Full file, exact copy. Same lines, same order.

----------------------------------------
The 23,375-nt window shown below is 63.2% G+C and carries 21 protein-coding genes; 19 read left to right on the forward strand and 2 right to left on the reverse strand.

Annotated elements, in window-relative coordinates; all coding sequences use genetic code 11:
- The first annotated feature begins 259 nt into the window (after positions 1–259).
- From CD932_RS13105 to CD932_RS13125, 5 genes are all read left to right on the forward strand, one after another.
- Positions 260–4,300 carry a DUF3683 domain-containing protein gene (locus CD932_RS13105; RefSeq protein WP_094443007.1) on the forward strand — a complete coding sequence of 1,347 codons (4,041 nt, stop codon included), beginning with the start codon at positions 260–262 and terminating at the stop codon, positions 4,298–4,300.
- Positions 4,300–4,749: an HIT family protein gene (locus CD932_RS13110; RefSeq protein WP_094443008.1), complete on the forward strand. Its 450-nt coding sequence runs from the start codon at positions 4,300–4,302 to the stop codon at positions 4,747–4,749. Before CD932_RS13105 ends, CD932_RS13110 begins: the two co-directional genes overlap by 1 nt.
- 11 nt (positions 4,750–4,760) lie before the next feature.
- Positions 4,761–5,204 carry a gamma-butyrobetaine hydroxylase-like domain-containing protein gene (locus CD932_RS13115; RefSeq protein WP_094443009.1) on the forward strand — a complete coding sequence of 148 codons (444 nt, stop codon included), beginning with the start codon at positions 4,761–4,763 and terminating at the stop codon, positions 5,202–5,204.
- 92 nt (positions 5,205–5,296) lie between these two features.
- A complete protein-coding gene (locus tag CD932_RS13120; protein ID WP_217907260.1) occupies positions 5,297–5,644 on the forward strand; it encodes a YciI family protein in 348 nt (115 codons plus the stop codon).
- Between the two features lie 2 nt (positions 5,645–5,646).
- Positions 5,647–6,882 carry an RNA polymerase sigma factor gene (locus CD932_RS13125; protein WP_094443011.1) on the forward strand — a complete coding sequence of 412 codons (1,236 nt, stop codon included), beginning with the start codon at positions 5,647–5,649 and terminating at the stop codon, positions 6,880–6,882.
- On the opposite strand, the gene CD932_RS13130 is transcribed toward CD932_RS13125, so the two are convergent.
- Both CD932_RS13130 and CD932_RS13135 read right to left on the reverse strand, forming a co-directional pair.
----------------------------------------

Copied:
The 23,375-nt window shown below is 63.2% G+C and carries 21 protein-coding genes; 19 read left to right on the forward strand and 2 right to left on the reverse strand.

Annotated elements, in window-relative coordinates; all coding sequences use genetic code 11:
- The first annotated feature begins 259 nt into the window (after positions 1–259).
- From CD932_RS13105 to CD932_RS13125, 5 genes are all read left to right on the forward strand, one after another.
- Positions 260–4,300 carry a DUF3683 domain-containing protein gene (locus CD932_RS13105; RefSeq protein WP_094443007.1) on the forward strand — a complete coding sequence of 1,347 codons (4,041 nt, stop codon included), beginning with the start codon at positions 260–262 and terminating at the stop codon, positions 4,298–4,300.
- Positions 4,300–4,749: an HIT family protein gene (locus CD932_RS13110; RefSeq protein WP_094443008.1), complete on the forward strand. Its 450-nt coding sequence runs from the start codon at positions 4,300–4,302 to the stop codon at positions 4,747–4,749. Before CD932_RS13105 ends, CD932_RS13110 begins: the two co-directional genes overlap by 1 nt.
- 11 nt (positions 4,750–4,760) lie before the next feature.
- Positions 4,761–5,204 carry a gamma-butyrobetaine hydroxylase-like domain-containing protein gene (locus CD932_RS13115; RefSeq protein WP_094443009.1) on the forward strand — a complete coding sequence of 148 codons (444 nt, stop codon included), beginning with the start codon at positions 4,761–4,763 and terminating at the stop codon, positions 5,202–5,204.
- 92 nt (positions 5,205–5,296) lie between these two features.
- A complete protein-coding gene (locus tag CD932_RS13120; protein ID WP_217907260.1) occupies positions 5,297–5,644 on the forward strand; it encodes a YciI family protein in 348 nt (115 codons plus the stop codon).
- Between the two features lie 2 nt (positions 5,645–5,646).
- Positions 5,647–6,882 carry an RNA polymerase sigma factor gene (locus CD932_RS13125; protein WP_094443011.1) on the forward strand — a complete coding sequence of 412 codons (1,236 nt, stop codon included), beginning with the start codon at positions 5,647–5,649 and terminating at the stop codon, positions 6,880–6,882.
- On the opposite strand, the gene CD932_RS13130 is transcribed toward CD932_RS13125, so the two are convergent.
- Both CD932_RS13130 and CD932_RS13135 read right to left on the reverse strand, forming a co-directional pair.